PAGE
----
Vaccines are among the most successful and cost-effective public health tools available for preventing disease and death. They not only help protect vaccinated individuals, but also help protect entire communities by preventing and reducing the spread of infectious diseases.
Immunization is a shared responsibility. Families, healthcare professionals, and public health officials must work together to help protect the entire community. When children are not vaccinated, they are at increased risk of disease and can spread diseases to others in their classrooms and community—including babies who are too young to be fully vaccinated, and people with weakened immune systems due to cancer and other health conditions.
Healthcare professionals should be your most trusted source of information about vaccines for their children. They play a critical role in supporting parents in understanding and choosing vaccinations.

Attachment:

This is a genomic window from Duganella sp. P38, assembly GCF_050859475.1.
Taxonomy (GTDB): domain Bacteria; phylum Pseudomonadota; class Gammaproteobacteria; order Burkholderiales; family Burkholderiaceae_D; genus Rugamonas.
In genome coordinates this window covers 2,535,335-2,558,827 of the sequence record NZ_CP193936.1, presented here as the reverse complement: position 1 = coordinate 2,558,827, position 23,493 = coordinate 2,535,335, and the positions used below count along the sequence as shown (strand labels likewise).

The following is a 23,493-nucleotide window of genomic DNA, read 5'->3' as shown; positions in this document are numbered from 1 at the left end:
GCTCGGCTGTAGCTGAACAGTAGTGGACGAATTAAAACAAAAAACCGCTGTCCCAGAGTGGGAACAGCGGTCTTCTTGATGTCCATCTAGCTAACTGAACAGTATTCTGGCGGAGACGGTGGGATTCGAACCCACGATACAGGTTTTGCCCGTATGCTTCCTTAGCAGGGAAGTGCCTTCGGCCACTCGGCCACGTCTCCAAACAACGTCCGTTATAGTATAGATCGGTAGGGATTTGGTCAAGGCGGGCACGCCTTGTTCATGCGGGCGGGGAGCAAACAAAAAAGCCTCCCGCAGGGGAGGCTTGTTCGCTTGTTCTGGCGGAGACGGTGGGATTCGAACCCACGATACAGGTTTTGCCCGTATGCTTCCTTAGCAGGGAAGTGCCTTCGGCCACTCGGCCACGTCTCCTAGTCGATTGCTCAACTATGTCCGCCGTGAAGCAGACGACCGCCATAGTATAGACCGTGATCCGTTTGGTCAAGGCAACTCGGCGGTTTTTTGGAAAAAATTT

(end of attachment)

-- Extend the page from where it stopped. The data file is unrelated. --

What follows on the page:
Most parents choose the safe, proven protection of vaccines. Giving babies the recommended immunizations by age two is the best way to protect them from 14 serious childhood diseases, like whooping cough and measles. Parents are encouraged to talk to their child’s doctor to ensure that their baby is up-to-date on immunizations.
Indonesia has wisely decided to catch up with many other countries in increasing the numbers of children with vaccinations and paid for every child under the age of 16 to receive Measles and Rubella vaccinations free of charge. SVP decided to also hire a few extra doctors from RS Awal Bros for our convenience and smooth actions on the day.
So far we have approximately 30% of the students in each division vaccinated on that day, several others already have their vaccinations, and a few students were unable to be vaccinated on that day due to medical reasons, such as having a cold or flu. We hope that they can join again after ECE are finished on the 15th of September to increase our numbers of vaccinated children.
Prepared by Liam Hammer, Head of School